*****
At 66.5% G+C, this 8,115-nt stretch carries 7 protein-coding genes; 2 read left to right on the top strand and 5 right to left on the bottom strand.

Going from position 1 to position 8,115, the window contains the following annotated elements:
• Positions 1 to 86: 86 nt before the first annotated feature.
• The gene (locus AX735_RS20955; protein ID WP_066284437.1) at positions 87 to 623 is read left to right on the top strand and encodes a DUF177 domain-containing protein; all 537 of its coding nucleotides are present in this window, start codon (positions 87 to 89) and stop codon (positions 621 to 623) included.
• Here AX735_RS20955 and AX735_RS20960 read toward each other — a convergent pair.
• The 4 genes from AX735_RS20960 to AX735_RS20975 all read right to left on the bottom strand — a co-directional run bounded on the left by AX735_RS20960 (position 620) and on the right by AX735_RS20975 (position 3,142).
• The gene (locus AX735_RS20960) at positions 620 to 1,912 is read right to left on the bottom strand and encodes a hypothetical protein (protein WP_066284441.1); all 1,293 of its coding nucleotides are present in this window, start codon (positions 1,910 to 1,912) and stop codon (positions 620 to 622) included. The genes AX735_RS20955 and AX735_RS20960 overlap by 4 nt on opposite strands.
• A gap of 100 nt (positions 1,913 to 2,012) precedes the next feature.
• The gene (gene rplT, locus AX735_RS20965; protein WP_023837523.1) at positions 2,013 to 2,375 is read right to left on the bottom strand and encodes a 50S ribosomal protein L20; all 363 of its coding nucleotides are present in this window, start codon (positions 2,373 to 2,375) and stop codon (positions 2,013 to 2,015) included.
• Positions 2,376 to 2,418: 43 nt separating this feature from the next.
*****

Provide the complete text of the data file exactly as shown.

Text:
At 66.5% G+C, this 8,115-nt stretch carries 7 protein-coding genes; 2 read left to right on the top strand and 5 right to left on the bottom strand.

Going from position 1 to position 8,115, the window contains the following annotated elements:
• Positions 1 to 86: 86 nt before the first annotated feature.
• The gene (locus AX735_RS20955; protein ID WP_066284437.1) at positions 87 to 623 is read left to right on the top strand and encodes a DUF177 domain-containing protein; all 537 of its coding nucleotides are present in this window, start codon (positions 87 to 89) and stop codon (positions 621 to 623) included.
• Here AX735_RS20955 and AX735_RS20960 read toward each other — a convergent pair.
• The 4 genes from AX735_RS20960 to AX735_RS20975 all read right to left on the bottom strand — a co-directional run bounded on the left by AX735_RS20960 (position 620) and on the right by AX735_RS20975 (position 3,142).
• The gene (locus AX735_RS20960) at positions 620 to 1,912 is read right to left on the bottom strand and encodes a hypothetical protein (protein WP_066284441.1); all 1,293 of its coding nucleotides are present in this window, start codon (positions 1,910 to 1,912) and stop codon (positions 620 to 622) included. The genes AX735_RS20955 and AX735_RS20960 overlap by 4 nt on opposite strands.
• A gap of 100 nt (positions 1,913 to 2,012) precedes the next feature.
• The gene (gene rplT, locus AX735_RS20965; protein WP_023837523.1) at positions 2,013 to 2,375 is read right to left on the bottom strand and encodes a 50S ribosomal protein L20; all 363 of its coding nucleotides are present in this window, start codon (positions 2,373 to 2,375) and stop codon (positions 2,013 to 2,015) included.
• Positions 2,376 to 2,418: 43 nt separating this feature from the next.